On the way back tonight, I had a conversation about farming* with the girl/woman who lets me go in her car on the way back from tutoring.
She is a delightful person - I could probably listen to her talk for hours, with her bleached blond hair and wild, wild eyes. Very warm and expressive and speaks in this almost distracted way, like she is floating among dandelion seed puffs, yet she somehow simultaneously gives you confidence that she knows exactly what she's talking about.
Anyway, she grew up on a family-owned, commercial farm, playing with her siblings alongside animals which she her family would eventually eat. It was just really interesting to hear her perspective on it all. The way that the animals were always well cared for and respected, but that she thought it was foolish the way that some "animal rights people" personify non-human creatures and how they form opinions without even being familiar with how things really are. It is probably true to a large extent. I mean, how many religious vegetarians/vegans actually grew up on a farm or have spent significant time caring for farm animals? Probably not many, I would wager. On the other hand, the detachment with which she spoke about it all was rather disconcerting. It was such a part of daily living for her and her brothers and sisters growing up. I imagine you sort of would have to have some degree of emotional detachment from the creatures - to categorize them differently from yourself - or the cognitive dissonance would be overwhelming. And maybe that detachment is more than a defense mechanism, maybe it is perceiving things as they really are. There really is no way of knowing whether humans are a unique category of living organism or whether the "animal rights people" have it correct.
In my world, someone who has lived with, cared for, known, named, and eaten the same animals... that is rare. So I do value this opinion tremendously.
She asked me how long I've been a vegetarian (over ten years now) and why I don't eat meat (once I found out what it was as a child I didn't really have any appetite for it - the fact that it was the muscle of animals, the fact that I have muscle, it was just all too much for me to deal with - it just doesn't, hasn't ever really, felt right to me at that sort of gut level). At this point, she leaned over to me as we drove past the turn indicated on the GPS device, those crazy eyes glimmering as though she were about to share a delightful but horrifying secret. "Imagine if you had to live among the animals you ate for meat." I admitted that it would be pretty intense. She described one cow that was born with only three legs. They called the cow Peggy, for this reason. The family decided to raise Peggy like any other calf until she reached the size at which her legs couldn't support her body weight. At this point they slaughtered her and sat down at the dinner table and ate Peggy. "It would have been inhumane to let her grow any larger." She recounted the entire story with the same sort of jolly, reflective detachment.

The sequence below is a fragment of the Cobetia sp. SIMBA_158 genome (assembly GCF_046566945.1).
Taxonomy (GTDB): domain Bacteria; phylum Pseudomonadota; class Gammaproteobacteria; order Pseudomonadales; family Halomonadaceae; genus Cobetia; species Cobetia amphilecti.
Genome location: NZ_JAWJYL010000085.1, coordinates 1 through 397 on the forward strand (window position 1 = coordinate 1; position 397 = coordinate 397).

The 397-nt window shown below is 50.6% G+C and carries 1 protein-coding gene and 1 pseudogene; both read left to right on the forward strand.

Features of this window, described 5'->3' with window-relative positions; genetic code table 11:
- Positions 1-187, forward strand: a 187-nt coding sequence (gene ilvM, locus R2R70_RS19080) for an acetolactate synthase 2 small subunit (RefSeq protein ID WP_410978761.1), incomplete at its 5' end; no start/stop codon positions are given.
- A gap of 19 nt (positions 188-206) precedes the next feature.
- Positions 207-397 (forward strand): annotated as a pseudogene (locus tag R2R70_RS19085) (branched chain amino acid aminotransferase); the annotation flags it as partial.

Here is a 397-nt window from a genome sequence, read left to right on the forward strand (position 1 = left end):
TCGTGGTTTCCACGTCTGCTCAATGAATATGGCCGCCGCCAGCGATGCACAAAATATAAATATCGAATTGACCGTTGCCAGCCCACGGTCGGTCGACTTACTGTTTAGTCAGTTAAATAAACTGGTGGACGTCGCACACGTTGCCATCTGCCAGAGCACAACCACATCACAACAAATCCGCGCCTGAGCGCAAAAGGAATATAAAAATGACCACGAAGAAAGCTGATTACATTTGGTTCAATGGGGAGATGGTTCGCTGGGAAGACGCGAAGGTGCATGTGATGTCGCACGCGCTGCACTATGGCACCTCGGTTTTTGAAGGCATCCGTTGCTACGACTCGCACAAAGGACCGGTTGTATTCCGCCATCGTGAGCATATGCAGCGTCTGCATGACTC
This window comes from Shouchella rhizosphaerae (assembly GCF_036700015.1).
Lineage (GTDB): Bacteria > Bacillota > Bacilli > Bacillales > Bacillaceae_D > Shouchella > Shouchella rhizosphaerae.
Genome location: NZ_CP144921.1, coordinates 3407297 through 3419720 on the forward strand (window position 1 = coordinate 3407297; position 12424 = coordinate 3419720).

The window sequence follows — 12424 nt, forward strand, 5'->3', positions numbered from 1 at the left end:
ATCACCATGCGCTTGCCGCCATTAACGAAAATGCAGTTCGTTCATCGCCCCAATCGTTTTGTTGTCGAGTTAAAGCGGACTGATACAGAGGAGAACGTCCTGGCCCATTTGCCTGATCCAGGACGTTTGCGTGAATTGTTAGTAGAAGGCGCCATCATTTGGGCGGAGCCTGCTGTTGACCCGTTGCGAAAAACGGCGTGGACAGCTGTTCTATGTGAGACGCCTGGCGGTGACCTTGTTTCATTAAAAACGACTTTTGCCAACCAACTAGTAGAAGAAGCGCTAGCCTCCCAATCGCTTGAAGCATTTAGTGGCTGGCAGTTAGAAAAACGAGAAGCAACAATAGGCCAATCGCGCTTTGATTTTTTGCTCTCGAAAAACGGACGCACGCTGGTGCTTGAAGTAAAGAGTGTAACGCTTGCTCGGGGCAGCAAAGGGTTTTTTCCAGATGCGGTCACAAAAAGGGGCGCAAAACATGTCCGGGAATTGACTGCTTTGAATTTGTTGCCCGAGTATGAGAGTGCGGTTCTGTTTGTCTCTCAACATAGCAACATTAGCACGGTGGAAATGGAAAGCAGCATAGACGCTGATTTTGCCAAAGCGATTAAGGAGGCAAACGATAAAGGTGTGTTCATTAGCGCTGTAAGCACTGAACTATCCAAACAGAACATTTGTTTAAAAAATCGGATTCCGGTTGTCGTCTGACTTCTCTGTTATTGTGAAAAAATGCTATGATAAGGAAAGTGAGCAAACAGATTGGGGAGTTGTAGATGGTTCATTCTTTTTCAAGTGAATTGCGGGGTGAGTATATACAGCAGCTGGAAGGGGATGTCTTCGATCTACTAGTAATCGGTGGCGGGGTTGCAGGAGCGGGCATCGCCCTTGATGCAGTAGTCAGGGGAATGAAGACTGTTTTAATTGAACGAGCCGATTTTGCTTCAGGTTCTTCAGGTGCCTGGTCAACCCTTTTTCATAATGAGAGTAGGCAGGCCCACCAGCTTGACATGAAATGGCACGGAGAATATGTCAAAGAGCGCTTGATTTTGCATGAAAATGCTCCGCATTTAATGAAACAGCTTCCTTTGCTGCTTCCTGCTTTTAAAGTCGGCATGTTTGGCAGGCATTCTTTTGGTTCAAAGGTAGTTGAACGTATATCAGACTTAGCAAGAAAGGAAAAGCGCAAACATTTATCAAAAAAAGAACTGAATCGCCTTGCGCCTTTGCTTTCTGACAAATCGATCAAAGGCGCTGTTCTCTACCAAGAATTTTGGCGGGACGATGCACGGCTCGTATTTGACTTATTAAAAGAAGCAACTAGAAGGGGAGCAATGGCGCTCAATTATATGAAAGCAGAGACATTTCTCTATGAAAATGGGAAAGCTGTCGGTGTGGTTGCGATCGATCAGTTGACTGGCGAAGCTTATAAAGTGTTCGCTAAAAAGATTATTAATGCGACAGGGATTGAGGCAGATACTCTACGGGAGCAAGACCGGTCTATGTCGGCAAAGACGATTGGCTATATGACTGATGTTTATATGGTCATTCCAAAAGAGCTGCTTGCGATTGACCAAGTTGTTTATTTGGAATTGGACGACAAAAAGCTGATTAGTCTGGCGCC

And I had to agree. It would have been inhumane. They gave Peggy the best life they could have given, everything a little three-legged cow could have wanted, and then didn't allow her to suffer. And in some ways, I think I even have more respect for people who actually acknowledge the creature they are eating. I think of my humble grandfather who would hunt deer and other small game to provide food for his family to eat during the days or weeks or months - however long - when his factory workers' union was on strike. A man who owned beagles as much for function (hunting) as for companionship. From all I know of him, he did not kill animals for sport. He respected the dignity of every living beast.
I don't really have any conclusions. Just some musings.
*Well actually, a gchat earlier primed me for the farming conversation. Streetsorz was describing how everything is cooked in lard in the South and I began rambling about how vegetarians and vegans can often act/be perceived as self-righteous.